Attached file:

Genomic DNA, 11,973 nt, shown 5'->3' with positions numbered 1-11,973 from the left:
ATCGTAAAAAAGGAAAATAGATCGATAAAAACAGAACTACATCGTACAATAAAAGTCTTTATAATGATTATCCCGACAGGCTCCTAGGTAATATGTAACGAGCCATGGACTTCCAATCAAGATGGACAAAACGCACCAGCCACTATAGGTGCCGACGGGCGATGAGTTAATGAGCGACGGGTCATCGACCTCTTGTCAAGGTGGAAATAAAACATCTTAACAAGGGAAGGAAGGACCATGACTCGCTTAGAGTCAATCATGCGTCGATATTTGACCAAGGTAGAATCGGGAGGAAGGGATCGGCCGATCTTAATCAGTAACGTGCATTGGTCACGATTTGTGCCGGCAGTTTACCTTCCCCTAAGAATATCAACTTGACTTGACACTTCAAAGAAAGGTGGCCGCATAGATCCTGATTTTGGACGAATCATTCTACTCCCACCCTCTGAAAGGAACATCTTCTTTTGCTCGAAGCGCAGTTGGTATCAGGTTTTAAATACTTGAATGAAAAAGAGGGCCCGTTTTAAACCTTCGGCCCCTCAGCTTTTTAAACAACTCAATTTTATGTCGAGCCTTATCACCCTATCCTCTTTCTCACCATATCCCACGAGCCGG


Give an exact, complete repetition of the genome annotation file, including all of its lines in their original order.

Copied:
Genomic DNA, 11,973 nt, shown 5'->3' with positions numbered 1-11,973 from the left:
ATCGTAAAAAAGGAAAATAGATCGATAAAAACAGAACTACATCGTACAATAAAAGTCTTTATAATGATTATCCCGACAGGCTCCTAGGTAATATGTAACGAGCCATGGACTTCCAATCAAGATGGACAAAACGCACCAGCCACTATAGGTGCCGACGGGCGATGAGTTAATGAGCGACGGGTCATCGACCTCTTGTCAAGGTGGAAATAAAACATCTTAACAAGGGAAGGAAGGACCATGACTCGCTTAGAGTCAATCATGCGTCGATATTTGACCAAGGTAGAATCGGGAGGAAGGGATCGGCCGATCTTAATCAGTAACGTGCATTGGTCACGATTTGTGCCGGCAGTTTACCTTCCCCTAAGAATATCAACTTGACTTGACACTTCAAAGAAAGGTGGCCGCATAGATCCTGATTTTGGACGAATCATTCTACTCCCACCCTCTGAAAGGAACATCTTCTTTTGCTCGAAGCGCAGTTGGTATCAGGTTTTAAATACTTGAATGAAAAAGAGGGCCCGTTTTAAACCTTCGGCCCCTCAGCTTTTTAAACAACTCAATTTTATGTCGAGCCTTATCACCCTATCCTCTTTCTCACCATATCCCACGAGCCGG